Detroit River Special Regulations

Thanks in part to recent events, we should start off with a mention of what you'll need to do if you plan on fishing both the US and Canadian sides of the river. If you plan on docking in Canada after being on US soil, you'll need a Passport and 2 additional pieces of ID.

For docking in the US after being on Candian soil, you'll need to comply with one of the following two programs below. Keep in mind that although the rules state to be checked you must dock in the Untied States after being on shore in Canada, this is a very grey area. You may find that just crossing the international line may get you checked by the Coast Guard, and as soon as you land you can be checked by the INS. These rules apply to both US and Candian citizens.
The Outlying Area Reporting Station (OARS), and the Canadian Border Boat Landing Program, or I-68, as it's commonly known, are two programs put forth by US Immigrations that every boater should know about.

The I-68 Program
The I-68 program allows certain persons who enter the United States by small boat to be inspected once per year, and thereafter enter from time to time for recreational purposes without further inspection. Boaters who choose not to obtain Form I-68 must report in person for inspection at a Port-of-Entry (POE) upon each entry to the United States.

Under the I-68 program, applicants for admission into the United States by small pleasure boats are inspected and issued a single boating permit for the entire boating season. This permit enables them to enter the United States from Canada for recreational purposes without the need to report to the INS for further inspection. United States citizens or lawful permanent residents and Canadian citizens or landed immigrants of Canada are eligible to apply for Form I-68. For those who are not United States Citizens (USCs) or lawful permanent residents of the United States, Form I-68 authorizes admission within the immediate shore area of the United States for no more than 72 hours at a time.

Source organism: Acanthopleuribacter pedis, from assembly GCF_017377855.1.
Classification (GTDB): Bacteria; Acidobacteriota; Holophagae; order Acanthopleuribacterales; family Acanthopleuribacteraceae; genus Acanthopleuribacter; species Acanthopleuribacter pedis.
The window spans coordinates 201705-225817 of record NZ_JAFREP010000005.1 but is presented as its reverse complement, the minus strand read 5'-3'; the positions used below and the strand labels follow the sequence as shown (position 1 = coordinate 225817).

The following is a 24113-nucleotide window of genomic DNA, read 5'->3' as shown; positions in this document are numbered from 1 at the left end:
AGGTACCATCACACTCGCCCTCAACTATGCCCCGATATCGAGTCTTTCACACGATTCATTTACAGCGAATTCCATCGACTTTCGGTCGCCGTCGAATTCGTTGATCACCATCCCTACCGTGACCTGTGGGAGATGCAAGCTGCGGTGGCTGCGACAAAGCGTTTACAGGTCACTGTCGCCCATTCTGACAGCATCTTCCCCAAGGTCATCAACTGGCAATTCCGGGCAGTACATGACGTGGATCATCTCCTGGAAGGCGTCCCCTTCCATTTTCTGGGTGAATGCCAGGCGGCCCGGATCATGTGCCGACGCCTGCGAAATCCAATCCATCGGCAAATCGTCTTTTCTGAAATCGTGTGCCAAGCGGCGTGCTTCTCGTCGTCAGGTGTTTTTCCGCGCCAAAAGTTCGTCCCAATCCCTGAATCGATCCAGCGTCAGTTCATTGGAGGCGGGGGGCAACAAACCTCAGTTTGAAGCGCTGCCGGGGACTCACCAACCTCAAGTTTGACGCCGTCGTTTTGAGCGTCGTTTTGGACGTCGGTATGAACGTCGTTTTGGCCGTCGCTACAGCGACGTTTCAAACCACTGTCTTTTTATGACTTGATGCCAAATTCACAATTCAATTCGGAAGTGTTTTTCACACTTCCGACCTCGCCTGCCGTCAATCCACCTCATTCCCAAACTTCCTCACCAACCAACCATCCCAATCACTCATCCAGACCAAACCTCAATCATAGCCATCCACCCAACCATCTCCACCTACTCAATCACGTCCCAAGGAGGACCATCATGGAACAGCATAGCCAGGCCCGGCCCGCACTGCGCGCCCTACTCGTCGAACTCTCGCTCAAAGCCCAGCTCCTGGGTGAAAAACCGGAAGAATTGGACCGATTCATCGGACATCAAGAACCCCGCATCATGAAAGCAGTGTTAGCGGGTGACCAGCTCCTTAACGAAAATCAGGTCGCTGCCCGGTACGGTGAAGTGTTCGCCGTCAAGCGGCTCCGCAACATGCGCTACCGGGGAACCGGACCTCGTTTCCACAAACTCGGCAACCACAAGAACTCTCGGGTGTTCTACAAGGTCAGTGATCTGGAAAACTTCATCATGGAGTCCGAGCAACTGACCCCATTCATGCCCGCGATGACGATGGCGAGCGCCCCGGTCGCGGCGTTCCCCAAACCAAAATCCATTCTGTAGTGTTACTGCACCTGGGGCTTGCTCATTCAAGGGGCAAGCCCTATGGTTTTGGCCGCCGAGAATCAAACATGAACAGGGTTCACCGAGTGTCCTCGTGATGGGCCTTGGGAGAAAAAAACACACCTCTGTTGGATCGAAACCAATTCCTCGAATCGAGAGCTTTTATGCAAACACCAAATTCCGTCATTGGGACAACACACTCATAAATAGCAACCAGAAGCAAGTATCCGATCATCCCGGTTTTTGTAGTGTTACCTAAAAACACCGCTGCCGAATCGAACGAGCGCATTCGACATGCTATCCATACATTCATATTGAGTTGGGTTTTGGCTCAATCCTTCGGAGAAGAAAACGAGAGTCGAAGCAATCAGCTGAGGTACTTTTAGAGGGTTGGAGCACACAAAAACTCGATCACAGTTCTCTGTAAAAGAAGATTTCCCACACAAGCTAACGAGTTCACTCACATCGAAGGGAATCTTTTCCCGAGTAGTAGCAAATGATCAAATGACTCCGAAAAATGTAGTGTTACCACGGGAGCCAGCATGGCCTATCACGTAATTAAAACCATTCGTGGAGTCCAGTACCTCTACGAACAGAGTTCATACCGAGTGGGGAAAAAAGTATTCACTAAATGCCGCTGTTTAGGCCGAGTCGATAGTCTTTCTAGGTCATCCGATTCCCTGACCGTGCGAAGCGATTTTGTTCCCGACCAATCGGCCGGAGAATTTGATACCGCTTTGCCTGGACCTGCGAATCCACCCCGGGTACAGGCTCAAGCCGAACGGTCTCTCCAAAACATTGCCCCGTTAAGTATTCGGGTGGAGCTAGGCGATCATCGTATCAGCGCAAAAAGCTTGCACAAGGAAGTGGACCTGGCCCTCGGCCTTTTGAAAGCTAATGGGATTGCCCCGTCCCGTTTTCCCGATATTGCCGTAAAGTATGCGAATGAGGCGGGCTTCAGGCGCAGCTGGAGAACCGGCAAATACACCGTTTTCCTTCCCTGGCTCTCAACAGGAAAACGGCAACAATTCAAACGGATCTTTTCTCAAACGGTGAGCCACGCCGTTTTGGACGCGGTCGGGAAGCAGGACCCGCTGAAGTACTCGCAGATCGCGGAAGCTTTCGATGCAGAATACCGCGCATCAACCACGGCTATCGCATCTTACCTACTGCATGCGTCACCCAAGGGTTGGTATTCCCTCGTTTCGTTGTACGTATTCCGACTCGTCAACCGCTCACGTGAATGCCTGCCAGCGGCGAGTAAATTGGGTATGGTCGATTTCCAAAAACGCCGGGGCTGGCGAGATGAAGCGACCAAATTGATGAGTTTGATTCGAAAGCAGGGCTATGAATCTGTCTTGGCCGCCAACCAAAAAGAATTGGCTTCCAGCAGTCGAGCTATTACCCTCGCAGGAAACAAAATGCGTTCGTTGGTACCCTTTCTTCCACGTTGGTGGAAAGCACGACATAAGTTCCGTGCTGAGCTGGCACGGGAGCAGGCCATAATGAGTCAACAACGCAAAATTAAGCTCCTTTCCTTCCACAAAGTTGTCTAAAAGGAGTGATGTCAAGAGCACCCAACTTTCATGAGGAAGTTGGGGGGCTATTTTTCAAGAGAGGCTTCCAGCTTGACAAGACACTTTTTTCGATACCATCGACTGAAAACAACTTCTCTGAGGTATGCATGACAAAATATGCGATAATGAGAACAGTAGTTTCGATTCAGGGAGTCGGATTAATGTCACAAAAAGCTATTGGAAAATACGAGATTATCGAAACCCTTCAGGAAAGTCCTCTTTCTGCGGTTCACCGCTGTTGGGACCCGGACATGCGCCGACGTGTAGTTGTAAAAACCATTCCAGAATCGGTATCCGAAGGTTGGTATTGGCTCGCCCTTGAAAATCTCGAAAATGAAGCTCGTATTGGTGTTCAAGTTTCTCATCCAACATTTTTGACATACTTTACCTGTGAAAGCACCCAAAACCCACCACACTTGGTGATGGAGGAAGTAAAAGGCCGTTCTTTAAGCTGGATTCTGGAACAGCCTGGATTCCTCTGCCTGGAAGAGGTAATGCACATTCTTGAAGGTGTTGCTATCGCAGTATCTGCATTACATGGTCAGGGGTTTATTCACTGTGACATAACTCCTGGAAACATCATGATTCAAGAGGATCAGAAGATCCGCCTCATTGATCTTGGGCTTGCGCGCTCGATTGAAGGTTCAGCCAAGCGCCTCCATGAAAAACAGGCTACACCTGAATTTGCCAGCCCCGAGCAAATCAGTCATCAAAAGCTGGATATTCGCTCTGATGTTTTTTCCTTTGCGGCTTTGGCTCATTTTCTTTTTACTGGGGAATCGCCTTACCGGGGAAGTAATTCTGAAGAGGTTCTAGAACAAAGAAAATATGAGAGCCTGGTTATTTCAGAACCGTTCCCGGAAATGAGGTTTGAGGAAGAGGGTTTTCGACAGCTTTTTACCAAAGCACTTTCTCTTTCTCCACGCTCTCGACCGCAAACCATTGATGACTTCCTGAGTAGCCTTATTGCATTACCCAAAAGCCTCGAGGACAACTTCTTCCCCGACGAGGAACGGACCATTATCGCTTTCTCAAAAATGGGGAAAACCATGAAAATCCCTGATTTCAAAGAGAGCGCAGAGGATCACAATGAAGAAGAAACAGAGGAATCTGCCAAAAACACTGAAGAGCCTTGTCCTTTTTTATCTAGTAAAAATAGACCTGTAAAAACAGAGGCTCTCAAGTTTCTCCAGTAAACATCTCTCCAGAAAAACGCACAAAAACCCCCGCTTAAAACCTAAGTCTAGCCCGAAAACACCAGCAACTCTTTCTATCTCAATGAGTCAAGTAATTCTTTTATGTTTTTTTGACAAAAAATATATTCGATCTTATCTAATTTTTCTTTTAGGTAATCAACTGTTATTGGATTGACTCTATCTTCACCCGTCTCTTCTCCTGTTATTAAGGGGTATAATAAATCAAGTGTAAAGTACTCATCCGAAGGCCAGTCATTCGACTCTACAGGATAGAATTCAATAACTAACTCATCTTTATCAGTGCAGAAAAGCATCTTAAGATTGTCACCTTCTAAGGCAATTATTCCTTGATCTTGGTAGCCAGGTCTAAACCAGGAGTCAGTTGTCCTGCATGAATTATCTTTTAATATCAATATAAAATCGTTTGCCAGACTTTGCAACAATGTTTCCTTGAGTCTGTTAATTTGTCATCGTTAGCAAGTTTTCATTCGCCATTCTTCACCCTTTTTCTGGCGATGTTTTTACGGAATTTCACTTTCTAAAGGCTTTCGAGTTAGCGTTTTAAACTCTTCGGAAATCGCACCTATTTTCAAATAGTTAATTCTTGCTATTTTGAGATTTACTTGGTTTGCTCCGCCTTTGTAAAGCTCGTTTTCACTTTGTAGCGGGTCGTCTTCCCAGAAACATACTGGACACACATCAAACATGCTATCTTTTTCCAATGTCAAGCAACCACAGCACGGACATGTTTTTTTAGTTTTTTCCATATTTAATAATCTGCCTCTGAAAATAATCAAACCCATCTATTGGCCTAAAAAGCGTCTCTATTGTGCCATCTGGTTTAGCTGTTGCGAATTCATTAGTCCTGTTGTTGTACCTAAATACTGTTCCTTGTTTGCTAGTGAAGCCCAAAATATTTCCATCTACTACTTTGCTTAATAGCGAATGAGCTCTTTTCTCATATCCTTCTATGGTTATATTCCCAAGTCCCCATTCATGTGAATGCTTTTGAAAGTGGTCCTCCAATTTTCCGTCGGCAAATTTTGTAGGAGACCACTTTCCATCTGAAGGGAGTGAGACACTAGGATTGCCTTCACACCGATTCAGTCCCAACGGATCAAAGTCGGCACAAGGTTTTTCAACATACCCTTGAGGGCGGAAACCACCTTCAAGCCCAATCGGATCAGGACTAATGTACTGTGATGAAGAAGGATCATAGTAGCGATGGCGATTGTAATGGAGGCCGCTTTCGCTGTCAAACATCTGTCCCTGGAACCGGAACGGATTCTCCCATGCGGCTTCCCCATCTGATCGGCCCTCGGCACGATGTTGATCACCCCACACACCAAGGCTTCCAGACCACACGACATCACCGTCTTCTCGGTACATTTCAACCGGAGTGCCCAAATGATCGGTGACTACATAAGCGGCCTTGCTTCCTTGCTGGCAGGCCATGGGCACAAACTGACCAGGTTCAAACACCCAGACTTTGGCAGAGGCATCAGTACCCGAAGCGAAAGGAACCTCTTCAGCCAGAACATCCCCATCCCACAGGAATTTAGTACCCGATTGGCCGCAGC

Boaters not in possession of a valid Form I-68 must either report in person for inspection at a port-of-entry, or utilize one of the 33 OARS videophone stations each time they apply for admission to the United States.

Further I-68 information

The OARS Program
The OARS program uses videophones, typically located at public marinas (on the Canadian side), which boaters may use to report to INS. OARS is not a replacement for traditional physical inspections. Coupled with random compliance checks and used in appropriate low-risk locations, it is an effective means of enforcing immigration laws while providing convenience to the traveler.

The system is comprised of an AutoDial telephone, a video transceiver, a monitor, a facial camera and a document camera. To operate the system, the traveler either picks up the handset or pushes the inspector call button. This system allows both the traveler and the inspector to view one another as the inspection is taking place.

Fishing Rules

The Department of Natural Resources (DNR) is the governing body over fish and game regs for the state of Michigan. In thier quest for a higher quality fishery, they have imposed a few special regulatios on the Detroit River pertaining to limits and season dates. Please refer to the current Fishing Guide for the latest changes, updates and information.

The Ministry of Natural Resources (MNR) is the governing body over fish and game regs for the provence of Ontario. Please refer to the current Fishing Regulations Summary for the latest changes, updates and information.

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